The Weald Aquatics Blog - The Oscar (Astronotus Ocellatus) - another blog post from Weald Aquatics | Aquarium & Pond Fish Shop in Kent


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The Oscar (Astronotus Ocellatus)

Blog post written by Andy | 04 April 2012 | Category: Tropical fish

Hey everybody. It's been great receiving all your positive feedback regarding my last post and it's great seeing so many people interested in keeping Cichlids. I didn't realise how many people kept them already so it's been really interesting hearing peoples' experiences and advice on keeping this fascinating group of fish.

I thought I would start with possibly one of the most popular of all Cichlids... the Oscar!



I would probably say 7 or 8 out of 10 customers will always ask "I would like that big red and black fish down there please. Oh will it go in with my Guppies?" The answer unfortunately is no! They are such a popular fish that we will ask anybody who enquires about them what they are planning to keep with them, and for good reason - Oscars get big and eat fish!!

The Oscar (Astronotus Ocellatus) is a Cichlid native to South America. It is found in Peru, Ecuador, Columbia and Brazil and occurs in the Amazon river basin. Its preferred habitat is slow moving white water with vegetation it can hide in.

Oscars now come in a variety of colours from black and red to pink albinos, red tiger stripes on a black body or a rich copper colour surrounded by dark black fins. They are stunning looking fish with those big eyes and mouths (with almost a slight grin to it).

An adult Oscar can reach a length of 18" and weigh almost 4lbs wherein lies its biggest attraction but also its biggest downfall. An Oscar will outgrow the majority of peoples' fish tanks and can only be kept with large sturdy fish. I usually describe Oscars as mouths with a tail on the end!

Oscars are voracious feeders and will try to eat almost anything they can fit in their mouths. We have had hundreds of horror stories of customers who have bought these fish elsewhere and not been told of their predatory nature, putting them in a community aquarium only to watch their favourite Guppies and Tetras vanish one by one as the Oscars tummy gets bigger and bigger! They do well on a mixed diet of frozen foods and Cichlid pellets but will eat almost anything. Some customers feed adult Oscars frozen mice! Due to their size and diet, an Oscar's home needs to be as big as possible with really good filtration. I think a 3 foot aquarium is the very minimum for a juvenile with the adult moving into ideally a 4 foot tank or bigger. An external filter again in my opinion is essential because Oscars are a messy fish. Regular water changes are important to remove excess nitrates and prevent the build up of problem pollutants that can occur with such a greedy fish. Large Catfish or similar sized Barbs or Cichlids are suitable tank mates but I think they do better in a single species tank.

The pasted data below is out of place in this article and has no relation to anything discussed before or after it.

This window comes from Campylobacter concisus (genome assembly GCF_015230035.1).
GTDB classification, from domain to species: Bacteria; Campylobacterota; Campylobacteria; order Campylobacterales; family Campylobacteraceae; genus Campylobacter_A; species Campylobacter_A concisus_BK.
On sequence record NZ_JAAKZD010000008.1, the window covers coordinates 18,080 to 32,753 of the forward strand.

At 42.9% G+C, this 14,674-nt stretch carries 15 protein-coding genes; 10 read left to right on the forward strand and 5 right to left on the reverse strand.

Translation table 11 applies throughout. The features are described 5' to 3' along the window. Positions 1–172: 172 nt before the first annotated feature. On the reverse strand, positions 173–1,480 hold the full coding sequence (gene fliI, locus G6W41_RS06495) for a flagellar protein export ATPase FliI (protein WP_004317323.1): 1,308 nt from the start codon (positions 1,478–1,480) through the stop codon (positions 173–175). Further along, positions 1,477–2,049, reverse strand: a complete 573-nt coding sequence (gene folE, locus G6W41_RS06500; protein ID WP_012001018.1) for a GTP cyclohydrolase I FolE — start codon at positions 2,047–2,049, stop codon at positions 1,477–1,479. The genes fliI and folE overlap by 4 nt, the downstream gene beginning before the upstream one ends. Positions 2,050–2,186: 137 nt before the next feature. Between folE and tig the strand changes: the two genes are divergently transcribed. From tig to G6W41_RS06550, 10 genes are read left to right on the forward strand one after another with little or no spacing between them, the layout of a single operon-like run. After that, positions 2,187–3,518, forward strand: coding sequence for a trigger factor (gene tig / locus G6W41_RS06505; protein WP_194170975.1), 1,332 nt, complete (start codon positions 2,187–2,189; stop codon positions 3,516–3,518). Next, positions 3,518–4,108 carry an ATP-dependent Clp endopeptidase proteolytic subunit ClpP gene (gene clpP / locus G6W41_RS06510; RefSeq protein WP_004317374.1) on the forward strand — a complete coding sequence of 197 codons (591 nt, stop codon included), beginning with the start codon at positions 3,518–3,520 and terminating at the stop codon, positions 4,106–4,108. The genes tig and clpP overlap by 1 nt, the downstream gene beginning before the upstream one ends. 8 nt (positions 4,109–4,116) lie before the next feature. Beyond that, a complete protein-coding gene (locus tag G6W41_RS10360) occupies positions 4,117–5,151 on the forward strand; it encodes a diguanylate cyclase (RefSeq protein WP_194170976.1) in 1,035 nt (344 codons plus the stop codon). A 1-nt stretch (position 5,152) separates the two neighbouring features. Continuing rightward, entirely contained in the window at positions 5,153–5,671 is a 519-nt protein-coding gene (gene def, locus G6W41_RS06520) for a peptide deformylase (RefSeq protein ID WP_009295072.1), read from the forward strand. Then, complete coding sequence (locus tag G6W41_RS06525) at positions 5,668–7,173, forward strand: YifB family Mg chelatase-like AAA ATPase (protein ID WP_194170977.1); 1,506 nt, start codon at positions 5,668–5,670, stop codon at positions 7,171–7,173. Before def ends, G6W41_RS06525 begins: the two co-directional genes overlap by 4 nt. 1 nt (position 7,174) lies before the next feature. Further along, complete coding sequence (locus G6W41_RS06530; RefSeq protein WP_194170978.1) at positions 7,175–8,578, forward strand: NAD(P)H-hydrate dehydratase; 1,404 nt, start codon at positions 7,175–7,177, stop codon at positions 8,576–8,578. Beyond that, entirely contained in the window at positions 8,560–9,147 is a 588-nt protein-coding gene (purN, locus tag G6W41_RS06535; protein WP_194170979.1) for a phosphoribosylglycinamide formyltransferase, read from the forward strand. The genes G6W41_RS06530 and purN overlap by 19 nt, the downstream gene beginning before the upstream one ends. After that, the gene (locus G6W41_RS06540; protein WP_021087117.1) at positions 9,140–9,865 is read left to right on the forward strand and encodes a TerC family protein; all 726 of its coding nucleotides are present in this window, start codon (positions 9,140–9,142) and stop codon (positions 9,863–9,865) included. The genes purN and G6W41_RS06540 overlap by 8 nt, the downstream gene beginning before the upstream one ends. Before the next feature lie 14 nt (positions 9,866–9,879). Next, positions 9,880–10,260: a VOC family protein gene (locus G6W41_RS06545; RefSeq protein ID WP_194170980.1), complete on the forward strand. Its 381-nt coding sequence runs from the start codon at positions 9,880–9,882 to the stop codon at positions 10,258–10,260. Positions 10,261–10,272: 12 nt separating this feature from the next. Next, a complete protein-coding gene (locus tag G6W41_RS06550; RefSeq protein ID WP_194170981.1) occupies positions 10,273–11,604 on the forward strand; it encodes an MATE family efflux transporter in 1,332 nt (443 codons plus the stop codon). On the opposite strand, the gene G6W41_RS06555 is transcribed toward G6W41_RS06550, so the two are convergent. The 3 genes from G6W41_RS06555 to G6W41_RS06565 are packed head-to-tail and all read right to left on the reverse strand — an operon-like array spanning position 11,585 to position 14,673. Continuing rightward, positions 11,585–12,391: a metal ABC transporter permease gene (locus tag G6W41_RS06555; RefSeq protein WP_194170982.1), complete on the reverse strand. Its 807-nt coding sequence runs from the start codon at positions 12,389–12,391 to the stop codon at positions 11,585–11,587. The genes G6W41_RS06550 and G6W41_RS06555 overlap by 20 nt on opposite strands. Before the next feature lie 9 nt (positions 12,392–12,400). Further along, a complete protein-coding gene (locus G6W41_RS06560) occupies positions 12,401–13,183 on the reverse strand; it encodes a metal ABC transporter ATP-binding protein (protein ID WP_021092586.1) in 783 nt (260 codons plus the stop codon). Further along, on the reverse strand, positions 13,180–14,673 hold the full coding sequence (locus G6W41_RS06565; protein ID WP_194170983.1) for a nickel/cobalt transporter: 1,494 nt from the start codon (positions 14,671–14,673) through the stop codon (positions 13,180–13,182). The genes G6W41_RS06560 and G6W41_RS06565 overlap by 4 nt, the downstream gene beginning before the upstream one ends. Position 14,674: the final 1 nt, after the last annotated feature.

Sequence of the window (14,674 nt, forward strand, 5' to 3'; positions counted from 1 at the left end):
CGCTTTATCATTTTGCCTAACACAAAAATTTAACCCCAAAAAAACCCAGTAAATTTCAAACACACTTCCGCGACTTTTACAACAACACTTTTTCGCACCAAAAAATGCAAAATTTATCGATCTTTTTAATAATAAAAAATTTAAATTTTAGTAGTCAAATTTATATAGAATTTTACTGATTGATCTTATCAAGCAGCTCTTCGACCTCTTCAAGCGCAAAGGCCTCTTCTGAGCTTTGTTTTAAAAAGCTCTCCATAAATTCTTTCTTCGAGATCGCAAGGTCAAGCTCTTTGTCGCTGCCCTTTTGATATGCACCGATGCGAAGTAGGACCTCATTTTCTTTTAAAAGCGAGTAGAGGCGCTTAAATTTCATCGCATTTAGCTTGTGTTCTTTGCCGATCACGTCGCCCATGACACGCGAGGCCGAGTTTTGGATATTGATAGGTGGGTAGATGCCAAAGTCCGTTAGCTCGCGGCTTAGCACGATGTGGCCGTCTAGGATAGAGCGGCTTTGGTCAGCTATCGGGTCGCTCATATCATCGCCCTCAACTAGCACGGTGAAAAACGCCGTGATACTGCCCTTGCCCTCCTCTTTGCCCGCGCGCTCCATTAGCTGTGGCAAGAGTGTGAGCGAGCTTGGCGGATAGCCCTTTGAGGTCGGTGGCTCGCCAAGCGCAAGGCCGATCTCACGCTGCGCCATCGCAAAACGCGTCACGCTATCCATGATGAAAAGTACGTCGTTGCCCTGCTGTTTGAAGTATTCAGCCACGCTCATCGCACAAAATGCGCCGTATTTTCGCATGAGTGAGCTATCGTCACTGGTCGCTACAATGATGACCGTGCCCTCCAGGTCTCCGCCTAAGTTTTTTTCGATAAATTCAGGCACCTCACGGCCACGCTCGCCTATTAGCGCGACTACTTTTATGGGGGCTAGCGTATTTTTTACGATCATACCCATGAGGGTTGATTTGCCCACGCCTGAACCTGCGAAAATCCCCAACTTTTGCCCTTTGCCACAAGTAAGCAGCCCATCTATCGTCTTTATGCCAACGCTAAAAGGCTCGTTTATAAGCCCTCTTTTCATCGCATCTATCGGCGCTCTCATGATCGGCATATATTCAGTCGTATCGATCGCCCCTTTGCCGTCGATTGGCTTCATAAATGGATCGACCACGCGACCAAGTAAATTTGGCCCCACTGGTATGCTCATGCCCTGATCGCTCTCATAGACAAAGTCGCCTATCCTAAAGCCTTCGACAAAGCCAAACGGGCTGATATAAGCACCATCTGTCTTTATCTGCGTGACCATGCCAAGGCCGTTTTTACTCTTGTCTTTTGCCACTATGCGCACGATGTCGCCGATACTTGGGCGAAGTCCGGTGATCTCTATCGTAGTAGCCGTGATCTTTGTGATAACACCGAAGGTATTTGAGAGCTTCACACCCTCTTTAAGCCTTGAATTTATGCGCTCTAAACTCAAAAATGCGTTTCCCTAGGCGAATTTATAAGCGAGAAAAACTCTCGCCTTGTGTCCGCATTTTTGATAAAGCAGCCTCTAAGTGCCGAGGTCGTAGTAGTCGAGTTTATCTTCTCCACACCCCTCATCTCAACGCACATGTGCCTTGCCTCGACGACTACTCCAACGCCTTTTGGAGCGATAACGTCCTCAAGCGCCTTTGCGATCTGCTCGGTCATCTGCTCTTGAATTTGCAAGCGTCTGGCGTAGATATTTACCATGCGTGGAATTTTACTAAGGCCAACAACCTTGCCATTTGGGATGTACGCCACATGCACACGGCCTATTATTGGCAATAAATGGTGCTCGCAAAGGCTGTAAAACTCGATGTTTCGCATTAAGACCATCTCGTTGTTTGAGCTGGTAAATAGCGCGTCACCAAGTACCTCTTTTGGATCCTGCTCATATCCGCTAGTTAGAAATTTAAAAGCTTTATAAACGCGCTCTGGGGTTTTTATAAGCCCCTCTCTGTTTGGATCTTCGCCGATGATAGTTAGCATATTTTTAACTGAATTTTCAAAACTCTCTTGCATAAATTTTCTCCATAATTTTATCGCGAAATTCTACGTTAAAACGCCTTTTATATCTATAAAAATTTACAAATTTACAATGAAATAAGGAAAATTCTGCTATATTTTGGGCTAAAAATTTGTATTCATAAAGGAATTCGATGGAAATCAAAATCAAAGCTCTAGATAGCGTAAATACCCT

Oscars like to dig so using larger cobbles or gravel can help prevent this. An Oscar tank can be fairly minimal and decoration with some large rocks (rounded preferably and too heavy to move) or large roots to provide shelter is really all they need as swimming space is more important. Lighting again is not that important but a more subtle light would suit them better. It's is also worth mentioning that heaters have been picked up and broken by an adult Oscar so getting a heater guard is a good idea (most come with them nowadays anyway) to avoid any injuries or the outlay for a new heater.

These fish can live for years and years and develop real personalities - I think an Oscar is the closest you can come to a fish that actually recognises its owner. Customers tell me about hand feeding them and calling their name and having the fish swim towards them. One customer has a 12 year old Oscar that curls around his hand and almost "falls asleep" when he puts his hand in to clean the aquarium! It was in fact an Oscar that got me on my road to fish keeping. My mum (hi mum!) used to take me to my local pet shop when I was tiny, she said I used to sit and watch completely silently as the owner fed the "big fish" in the show tank which would come to the top as he called its name. From then on my mum said I wanted to become a "fish man." My first Saturday job was in that fish section and the rest is history!

Oscars are really fascinating and rewarding fish to keep as long as you have the room and equipment to keep them healthy. It's worth it though because an adult Oscar in a big tank is the focal point of any room! If you want to keep big fish, you really cant go wrong!